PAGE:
Ronald Reagan should appoint regulators who are "sympathetic" with the aims of their agencies but at the same time believe there is a need to reduce the burdens their agencies impose on business, the head of the president-elect's task force on regulation said yesterday.

The lead-off speaker at a symposium on regulatory reform sponsored by the American Enterprise Institute was Murray L. Weidenbaum, director of the Study of American Business at Washington University in St. Louis. oWeidenbaum said that appointees shouldn't be "true believers or those out of sympathy" with the social goals of their agencies. They should be men and women who appreciate the social objectives to be achieved by the agency but who are equally concerned with minimizing the costs and intrusions of regulation, he added.

The power of appointment is one of three important powers available to reform government regulation, along with the legislative power and administrative power, Weidenbaum said.

New legislation cannot be overlooked, he continued. "So many problems stem from the statutes themselves." Among other things, Weidenbaum called for the abolition of President Carter's Regulatory Council, which Weidenbaum called "a protective association for the regulators."

Weidenbaum, a former assistant secretary of the Treasury, was one of nine regulatory experts yesterday to offer "advice for the president-elect," the theme of AEI's symposium at its annual "public policy week." Although Weidenbaum and the others said they were speaking for themselves, many of them already have offered the president-elect advice in other forms. Five were members of a regulatory task force; three of them also serve on a variety of working transition teams.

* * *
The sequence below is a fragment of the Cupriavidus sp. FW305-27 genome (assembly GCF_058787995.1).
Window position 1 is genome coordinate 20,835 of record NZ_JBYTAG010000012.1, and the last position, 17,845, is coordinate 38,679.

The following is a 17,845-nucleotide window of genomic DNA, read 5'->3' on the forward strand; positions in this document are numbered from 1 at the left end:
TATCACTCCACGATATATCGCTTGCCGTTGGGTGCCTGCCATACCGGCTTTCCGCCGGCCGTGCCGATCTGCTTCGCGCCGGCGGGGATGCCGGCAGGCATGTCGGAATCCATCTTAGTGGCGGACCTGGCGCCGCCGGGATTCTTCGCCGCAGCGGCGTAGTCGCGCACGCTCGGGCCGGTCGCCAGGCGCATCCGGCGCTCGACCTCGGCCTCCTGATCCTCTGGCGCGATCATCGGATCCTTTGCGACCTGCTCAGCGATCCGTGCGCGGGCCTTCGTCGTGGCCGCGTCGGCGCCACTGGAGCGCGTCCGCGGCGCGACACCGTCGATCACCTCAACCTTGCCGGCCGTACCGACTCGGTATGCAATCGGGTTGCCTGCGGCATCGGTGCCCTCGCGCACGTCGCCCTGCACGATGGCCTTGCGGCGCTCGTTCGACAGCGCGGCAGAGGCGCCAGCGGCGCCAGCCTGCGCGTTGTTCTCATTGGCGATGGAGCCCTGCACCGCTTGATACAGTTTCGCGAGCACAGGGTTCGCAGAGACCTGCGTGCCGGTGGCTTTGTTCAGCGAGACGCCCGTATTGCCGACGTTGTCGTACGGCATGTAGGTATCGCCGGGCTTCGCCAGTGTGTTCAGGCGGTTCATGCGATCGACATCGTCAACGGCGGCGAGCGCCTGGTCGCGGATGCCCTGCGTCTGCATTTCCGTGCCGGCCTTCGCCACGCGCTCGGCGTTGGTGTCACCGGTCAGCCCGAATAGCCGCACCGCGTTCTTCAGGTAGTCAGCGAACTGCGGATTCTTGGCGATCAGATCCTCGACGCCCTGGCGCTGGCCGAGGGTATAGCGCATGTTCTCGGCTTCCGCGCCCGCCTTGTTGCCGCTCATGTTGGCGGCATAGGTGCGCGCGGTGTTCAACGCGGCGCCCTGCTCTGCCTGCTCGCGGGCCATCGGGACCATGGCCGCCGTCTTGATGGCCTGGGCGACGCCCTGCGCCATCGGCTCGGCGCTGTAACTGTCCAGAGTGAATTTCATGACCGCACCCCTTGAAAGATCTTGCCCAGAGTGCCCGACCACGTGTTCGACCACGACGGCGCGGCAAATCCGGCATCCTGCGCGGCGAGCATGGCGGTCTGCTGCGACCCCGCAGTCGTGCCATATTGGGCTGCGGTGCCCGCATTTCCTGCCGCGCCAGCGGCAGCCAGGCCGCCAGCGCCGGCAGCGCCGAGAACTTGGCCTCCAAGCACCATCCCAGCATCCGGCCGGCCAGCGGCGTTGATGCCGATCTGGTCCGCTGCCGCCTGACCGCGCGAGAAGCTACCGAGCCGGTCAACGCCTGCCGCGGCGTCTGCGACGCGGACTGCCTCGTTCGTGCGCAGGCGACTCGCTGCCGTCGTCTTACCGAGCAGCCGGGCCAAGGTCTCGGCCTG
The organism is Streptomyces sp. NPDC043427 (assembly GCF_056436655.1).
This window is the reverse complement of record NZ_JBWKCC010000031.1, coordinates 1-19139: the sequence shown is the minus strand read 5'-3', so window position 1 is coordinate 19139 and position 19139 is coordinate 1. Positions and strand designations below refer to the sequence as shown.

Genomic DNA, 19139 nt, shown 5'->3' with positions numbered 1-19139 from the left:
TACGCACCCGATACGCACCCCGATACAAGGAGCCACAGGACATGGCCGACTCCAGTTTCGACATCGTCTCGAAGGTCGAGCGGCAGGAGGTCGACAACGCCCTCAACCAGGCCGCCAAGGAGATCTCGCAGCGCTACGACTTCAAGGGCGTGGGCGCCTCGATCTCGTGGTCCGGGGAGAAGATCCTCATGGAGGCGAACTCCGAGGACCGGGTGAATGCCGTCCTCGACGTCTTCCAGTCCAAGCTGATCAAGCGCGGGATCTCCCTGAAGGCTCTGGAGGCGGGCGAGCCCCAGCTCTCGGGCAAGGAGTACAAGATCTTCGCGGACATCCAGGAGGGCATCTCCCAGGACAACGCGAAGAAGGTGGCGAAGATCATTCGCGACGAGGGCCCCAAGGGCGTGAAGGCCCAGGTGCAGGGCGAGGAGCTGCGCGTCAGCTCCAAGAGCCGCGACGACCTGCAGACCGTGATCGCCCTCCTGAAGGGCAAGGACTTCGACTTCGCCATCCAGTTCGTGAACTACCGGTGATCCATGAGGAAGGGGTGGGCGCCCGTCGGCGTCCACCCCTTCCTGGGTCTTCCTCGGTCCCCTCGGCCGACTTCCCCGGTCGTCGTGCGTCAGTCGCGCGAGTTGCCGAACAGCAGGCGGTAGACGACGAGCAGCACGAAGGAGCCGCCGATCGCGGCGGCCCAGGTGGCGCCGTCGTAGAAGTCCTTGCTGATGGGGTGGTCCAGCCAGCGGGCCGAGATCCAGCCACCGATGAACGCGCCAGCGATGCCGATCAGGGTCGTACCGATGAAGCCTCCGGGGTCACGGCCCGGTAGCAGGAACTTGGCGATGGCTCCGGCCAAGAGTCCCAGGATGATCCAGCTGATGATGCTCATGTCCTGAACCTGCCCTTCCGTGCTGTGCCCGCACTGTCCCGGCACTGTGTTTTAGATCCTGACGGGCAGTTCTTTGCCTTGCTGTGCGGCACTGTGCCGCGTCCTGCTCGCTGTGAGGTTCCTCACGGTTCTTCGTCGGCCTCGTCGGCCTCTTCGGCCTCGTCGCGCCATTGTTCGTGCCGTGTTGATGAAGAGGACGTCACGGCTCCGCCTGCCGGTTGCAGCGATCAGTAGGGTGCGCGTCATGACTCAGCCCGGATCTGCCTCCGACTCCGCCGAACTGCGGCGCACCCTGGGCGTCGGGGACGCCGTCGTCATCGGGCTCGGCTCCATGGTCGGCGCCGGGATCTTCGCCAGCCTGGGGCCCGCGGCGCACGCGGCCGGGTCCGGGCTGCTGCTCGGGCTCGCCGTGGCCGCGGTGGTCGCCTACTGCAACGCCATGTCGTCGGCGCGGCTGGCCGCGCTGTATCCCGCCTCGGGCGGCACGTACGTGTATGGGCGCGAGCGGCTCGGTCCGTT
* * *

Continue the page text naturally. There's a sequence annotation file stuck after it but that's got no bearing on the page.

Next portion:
Among yesterday's recommendations:

James C. Miller III, calling the Occupational Safety and Health Administration "the worst-performing major regulatory agency," said some important changes can be made within the existing statute to make the OSHA a more "useful" agency. For one, personal protection devices such as earplugs or face masks should be considered acceptable substitutes to meet performance standards, he said.

Also, a directive should be issued requiring that the anticipated benefits of any new regulatory proposals exceed anticipated costs and that the least costly alternative must be chosen, added Miller.

Antonin Scalia, visiting professor of law at Stanford Law School, said the Federal Communications Commission has "by and large been very good in deregulating" but that the administration should back a rewrite of the Communications Act even if the result is less deregulation than the FCC would do on its own. "The notion that we can change the laws without changing the laws . . . frankly disturbs me," the former assistant attorney general said.